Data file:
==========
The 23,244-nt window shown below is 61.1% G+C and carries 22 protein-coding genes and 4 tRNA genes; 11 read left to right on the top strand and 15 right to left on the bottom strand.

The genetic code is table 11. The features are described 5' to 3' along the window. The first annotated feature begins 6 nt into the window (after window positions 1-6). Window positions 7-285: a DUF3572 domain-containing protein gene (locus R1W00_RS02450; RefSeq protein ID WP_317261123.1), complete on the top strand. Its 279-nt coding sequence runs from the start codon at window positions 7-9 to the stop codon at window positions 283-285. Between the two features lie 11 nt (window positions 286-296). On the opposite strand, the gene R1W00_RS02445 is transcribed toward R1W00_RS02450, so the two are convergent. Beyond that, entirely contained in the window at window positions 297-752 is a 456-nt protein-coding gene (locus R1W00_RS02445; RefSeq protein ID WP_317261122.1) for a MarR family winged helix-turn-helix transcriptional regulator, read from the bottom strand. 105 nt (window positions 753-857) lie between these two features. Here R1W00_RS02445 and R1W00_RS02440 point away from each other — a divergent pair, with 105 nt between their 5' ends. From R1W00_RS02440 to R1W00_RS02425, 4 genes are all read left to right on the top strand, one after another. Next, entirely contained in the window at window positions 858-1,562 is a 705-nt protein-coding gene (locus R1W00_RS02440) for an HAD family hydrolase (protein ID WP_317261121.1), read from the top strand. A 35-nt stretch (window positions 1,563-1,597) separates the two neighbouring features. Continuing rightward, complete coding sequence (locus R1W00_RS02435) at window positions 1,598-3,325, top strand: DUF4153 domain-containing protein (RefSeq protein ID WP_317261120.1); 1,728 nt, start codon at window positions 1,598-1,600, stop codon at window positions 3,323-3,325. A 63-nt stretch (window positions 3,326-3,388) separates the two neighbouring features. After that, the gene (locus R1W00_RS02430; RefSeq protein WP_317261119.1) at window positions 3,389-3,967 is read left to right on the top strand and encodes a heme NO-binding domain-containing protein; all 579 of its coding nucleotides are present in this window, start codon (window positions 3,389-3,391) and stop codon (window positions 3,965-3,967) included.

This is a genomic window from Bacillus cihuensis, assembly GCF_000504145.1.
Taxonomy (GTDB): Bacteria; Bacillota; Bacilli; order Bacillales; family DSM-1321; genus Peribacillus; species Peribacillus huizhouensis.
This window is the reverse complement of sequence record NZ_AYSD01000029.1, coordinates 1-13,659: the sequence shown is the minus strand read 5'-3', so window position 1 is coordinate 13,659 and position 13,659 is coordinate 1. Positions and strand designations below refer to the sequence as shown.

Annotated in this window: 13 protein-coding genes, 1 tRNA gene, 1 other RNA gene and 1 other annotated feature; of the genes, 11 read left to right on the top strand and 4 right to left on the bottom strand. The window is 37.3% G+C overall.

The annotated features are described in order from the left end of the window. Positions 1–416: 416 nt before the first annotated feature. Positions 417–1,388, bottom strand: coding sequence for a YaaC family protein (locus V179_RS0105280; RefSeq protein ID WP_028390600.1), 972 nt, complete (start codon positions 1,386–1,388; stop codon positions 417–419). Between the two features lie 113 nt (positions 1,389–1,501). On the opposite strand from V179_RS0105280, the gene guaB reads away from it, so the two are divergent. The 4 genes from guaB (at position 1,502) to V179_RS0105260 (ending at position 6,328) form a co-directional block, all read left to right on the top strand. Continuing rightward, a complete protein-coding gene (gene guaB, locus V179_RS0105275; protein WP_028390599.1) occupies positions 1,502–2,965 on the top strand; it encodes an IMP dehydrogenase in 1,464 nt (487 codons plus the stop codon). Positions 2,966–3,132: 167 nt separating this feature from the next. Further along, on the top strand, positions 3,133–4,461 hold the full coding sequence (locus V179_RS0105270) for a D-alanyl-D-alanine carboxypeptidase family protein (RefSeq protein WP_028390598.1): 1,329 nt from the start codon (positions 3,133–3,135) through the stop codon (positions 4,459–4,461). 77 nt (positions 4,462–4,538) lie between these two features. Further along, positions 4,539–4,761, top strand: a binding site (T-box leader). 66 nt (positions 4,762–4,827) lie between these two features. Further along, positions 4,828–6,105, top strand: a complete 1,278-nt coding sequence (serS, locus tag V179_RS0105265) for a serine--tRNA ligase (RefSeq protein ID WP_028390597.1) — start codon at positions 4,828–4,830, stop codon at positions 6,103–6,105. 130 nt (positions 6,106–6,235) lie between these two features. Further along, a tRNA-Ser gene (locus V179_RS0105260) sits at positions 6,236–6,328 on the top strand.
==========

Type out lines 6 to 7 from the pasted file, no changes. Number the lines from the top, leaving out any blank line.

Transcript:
Annotated in this window: 13 protein-coding genes, 1 tRNA gene, 1 other RNA gene and 1 other annotated feature; of the genes, 11 read left to right on the top strand and 4 right to left on the bottom strand. The window is 37.3% G+C overall.

The annotated features are described in order from the left end of the window. Positions 1–416: 416 nt before the first annotated feature. Positions 417–1,388, bottom strand: coding sequence for a YaaC family protein (locus V179_RS0105280; RefSeq protein ID WP_028390600.1), 972 nt, complete (start codon positions 1,386–1,388; stop codon positions 417–419). Between the two features lie 113 nt (positions 1,389–1,501). On the opposite strand from V179_RS0105280, the gene guaB reads away from it, so the two are divergent. The 4 genes from guaB (at position 1,502) to V179_RS0105260 (ending at position 6,328) form a co-directional block, all read left to right on the top strand. Continuing rightward, a complete protein-coding gene (gene guaB, locus V179_RS0105275; protein WP_028390599.1) occupies positions 1,502–2,965 on the top strand; it encodes an IMP dehydrogenase in 1,464 nt (487 codons plus the stop codon). Positions 2,966–3,132: 167 nt separating this feature from the next. Further along, on the top strand, positions 3,133–4,461 hold the full coding sequence (locus V179_RS0105270) for a D-alanyl-D-alanine carboxypeptidase family protein (RefSeq protein WP_028390598.1): 1,329 nt from the start codon (positions 3,133–3,135) through the stop codon (positions 4,459–4,461). 77 nt (positions 4,462–4,538) lie between these two features. Further along, positions 4,539–4,761, top strand: a binding site (T-box leader). 66 nt (positions 4,762–4,827) lie between these two features. Further along, positions 4,828–6,105, top strand: a complete 1,278-nt coding sequence (serS, locus tag V179_RS0105265) for a serine--tRNA ligase (RefSeq protein ID WP_028390597.1) — start codon at positions 4,828–4,830, stop codon at positions 6,103–6,105. 130 nt (positions 6,106–6,235) lie between these two features. Further along, a tRNA-Ser gene (locus V179_RS0105260) sits at positions 6,236–6,328 on the top strand.